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Why test?

Haemophilia testing in women and girls

Key points 


  • There are two types of haemophilia testing for women and girls
  • Genetic testing shows if you have a gene change that is linked to haemophilia
  • Factor level testing shows your blood clotting factor levels. If you have low levels, you may have bleeding symptoms/haemophilia.
  • You may need to have both genetic testing and factor level testing.

Why test for haemophilia in women and girls?

  • To investigate whether a woman or girl is affected by haemophilia
  • If a woman or girl is affected by haemophilia, she will need a treatment plan
  • Preparing for puberty and possible issues with periods 
  • Information for pregnancy or family planning 
  • Preparing a safe childbirth for mother and baby
  • In case she needs surgery or dentistry in the future 
  • To help with diagnosing haemophilia in other family members.
Meera's story

young woman - photo by Madvortex for Pexels.comMeera’s brother has haemophilia, but Meera doesn’t have any bleeding problems. When her clotting factor levels were tested, they were normal. However, when she had genetic testing, she found out that she had a gene change for haemophilia. This was important to know because she might pass the gene change on to any children she has in the future.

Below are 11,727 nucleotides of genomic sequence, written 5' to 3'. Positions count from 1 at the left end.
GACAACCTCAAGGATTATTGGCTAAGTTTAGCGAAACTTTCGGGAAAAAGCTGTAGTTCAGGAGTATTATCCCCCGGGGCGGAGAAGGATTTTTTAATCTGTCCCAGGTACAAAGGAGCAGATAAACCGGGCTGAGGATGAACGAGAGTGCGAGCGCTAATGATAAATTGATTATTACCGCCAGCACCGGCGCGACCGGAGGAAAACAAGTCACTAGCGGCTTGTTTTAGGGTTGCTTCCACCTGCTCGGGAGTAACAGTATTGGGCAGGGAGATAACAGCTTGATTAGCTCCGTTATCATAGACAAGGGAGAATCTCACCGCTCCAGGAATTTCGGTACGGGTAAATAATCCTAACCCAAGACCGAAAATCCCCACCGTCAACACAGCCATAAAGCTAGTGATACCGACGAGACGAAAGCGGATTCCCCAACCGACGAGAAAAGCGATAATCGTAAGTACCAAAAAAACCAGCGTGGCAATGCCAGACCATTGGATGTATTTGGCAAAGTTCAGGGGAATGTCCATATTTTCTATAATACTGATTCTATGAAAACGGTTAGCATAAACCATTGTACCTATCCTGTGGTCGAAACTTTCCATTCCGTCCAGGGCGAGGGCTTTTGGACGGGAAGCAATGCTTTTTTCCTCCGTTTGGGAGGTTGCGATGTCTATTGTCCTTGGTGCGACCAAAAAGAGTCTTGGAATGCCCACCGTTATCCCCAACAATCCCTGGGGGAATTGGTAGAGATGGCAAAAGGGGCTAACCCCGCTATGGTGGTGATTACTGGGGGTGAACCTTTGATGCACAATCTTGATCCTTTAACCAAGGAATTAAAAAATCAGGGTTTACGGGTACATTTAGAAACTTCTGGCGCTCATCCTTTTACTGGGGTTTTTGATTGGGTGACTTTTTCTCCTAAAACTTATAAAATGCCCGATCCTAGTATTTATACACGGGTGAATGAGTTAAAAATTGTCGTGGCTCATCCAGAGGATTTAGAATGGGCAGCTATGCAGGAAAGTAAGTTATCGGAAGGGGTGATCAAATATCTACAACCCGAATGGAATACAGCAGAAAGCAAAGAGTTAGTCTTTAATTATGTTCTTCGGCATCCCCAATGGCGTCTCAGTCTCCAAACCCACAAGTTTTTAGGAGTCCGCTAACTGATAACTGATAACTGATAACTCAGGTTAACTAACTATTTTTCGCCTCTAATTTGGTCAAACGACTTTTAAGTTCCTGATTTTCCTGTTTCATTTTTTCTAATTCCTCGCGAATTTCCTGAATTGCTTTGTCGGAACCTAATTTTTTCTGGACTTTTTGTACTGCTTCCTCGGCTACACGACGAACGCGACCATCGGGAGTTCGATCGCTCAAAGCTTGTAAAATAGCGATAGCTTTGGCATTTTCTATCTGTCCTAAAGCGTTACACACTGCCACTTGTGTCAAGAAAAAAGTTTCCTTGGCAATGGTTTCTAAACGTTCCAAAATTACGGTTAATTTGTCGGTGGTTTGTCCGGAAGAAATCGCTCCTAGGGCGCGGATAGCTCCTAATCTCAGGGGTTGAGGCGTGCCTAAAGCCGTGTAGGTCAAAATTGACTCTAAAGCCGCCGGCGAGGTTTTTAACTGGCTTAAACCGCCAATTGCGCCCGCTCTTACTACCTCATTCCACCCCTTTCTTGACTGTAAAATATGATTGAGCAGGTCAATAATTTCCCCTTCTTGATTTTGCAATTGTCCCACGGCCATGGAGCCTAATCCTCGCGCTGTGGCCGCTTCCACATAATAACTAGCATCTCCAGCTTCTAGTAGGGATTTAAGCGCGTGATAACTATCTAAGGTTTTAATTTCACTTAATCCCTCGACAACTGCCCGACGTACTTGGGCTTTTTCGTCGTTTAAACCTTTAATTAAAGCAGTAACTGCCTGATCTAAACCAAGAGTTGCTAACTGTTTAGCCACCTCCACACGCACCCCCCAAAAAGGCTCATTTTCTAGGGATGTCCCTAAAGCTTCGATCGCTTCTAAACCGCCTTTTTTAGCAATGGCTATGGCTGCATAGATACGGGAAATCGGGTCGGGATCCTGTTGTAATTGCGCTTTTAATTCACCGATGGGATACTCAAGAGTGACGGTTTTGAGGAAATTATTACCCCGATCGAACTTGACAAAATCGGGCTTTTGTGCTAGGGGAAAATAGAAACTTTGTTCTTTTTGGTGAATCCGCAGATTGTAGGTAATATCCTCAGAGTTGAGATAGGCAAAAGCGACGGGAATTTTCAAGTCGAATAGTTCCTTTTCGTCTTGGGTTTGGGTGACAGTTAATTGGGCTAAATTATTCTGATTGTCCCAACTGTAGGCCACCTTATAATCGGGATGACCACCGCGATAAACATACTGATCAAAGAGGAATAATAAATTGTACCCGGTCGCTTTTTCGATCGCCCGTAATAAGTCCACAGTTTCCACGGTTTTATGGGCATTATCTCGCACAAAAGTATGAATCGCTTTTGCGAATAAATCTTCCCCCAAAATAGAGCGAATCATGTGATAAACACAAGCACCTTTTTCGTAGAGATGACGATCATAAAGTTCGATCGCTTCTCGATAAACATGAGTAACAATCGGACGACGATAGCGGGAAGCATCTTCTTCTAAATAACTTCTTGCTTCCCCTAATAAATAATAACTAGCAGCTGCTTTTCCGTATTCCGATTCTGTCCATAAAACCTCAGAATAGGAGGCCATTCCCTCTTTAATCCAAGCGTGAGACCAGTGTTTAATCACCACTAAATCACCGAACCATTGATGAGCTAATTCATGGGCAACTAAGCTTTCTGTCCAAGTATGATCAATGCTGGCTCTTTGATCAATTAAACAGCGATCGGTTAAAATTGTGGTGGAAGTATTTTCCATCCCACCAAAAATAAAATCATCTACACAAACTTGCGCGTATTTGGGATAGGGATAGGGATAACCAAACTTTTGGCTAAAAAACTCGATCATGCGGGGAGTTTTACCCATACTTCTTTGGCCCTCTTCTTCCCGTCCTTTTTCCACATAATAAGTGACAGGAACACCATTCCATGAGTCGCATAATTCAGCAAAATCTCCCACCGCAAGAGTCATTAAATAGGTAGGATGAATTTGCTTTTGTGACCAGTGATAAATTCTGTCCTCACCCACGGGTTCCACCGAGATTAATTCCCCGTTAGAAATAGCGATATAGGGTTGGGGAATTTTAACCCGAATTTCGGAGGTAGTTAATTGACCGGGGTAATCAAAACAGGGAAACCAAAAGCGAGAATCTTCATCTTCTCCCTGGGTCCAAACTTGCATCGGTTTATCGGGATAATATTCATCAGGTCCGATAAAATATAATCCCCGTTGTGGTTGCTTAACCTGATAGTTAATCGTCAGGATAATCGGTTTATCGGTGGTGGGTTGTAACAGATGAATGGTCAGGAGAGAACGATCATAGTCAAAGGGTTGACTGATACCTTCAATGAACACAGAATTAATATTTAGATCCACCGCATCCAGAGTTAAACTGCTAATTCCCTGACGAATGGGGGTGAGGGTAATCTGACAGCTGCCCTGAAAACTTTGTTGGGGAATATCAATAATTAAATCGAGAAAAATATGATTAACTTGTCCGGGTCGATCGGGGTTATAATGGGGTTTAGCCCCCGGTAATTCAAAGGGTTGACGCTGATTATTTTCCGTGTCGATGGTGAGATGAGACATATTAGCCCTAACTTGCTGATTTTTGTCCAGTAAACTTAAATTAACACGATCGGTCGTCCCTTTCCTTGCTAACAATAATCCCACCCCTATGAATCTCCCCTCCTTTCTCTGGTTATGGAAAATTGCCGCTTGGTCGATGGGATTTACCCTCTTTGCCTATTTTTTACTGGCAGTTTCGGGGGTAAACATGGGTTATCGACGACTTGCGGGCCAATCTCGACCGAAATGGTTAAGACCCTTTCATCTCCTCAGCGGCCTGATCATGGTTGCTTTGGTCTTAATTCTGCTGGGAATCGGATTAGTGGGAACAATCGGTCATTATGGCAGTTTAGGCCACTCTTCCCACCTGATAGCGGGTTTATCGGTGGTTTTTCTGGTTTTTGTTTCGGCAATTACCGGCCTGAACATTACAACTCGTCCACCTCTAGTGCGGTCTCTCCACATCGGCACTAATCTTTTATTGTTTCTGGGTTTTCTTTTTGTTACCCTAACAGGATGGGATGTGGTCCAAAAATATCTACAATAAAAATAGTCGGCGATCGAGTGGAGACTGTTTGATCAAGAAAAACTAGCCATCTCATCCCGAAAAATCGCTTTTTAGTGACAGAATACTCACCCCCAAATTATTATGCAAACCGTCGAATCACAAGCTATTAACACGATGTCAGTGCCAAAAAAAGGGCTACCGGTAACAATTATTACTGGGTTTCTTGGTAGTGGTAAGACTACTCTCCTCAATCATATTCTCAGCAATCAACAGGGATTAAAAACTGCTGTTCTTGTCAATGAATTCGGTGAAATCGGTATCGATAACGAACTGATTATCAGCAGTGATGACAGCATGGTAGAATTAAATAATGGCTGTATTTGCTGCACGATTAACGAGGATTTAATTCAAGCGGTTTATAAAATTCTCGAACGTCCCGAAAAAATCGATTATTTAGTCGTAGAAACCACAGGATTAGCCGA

Sarah's story

Young woman - photo by jacek jan skorupski for Pexels.comSarah has had heavy periods ever since she was a teenager, bleeds for a long time whenever she has dental work and bruises easily. Her doctor sent her to a Haemophilia Treatment Centre where they tested her clotting factor levels and found that they were lower than normal. She had genetic testing which confirmed that she had a gene change for haemophilia. Sarah was diagnosed with mild haemophilia. 

The gene change she has can be passed onto her children. Her particular gene change causes severe haemophilia in males.

Now Sarah’s specialist doctors have prepared an ongoing treatment plan for her so that she doesn’t have heavy periods and won’t have unnecessary bleeding when she visits the dentist or has surgery in the future. She has also had specialist genetic counselling on her options for planning and managing future pregnancies.

Haemophilia testing in women and girls: a guide
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Haemophilia testing in women and girls a guide


Date last reviewed: 1 March 2023

Important Note: This information was developed by Haemophilia Foundation Australia for education and information purposes only and does not replace advice from a treating health professional. Always see your health care provider for assessment and advice about your individual health before taking action or relying on published information. This information may be printed or photocopied for educational purposes.

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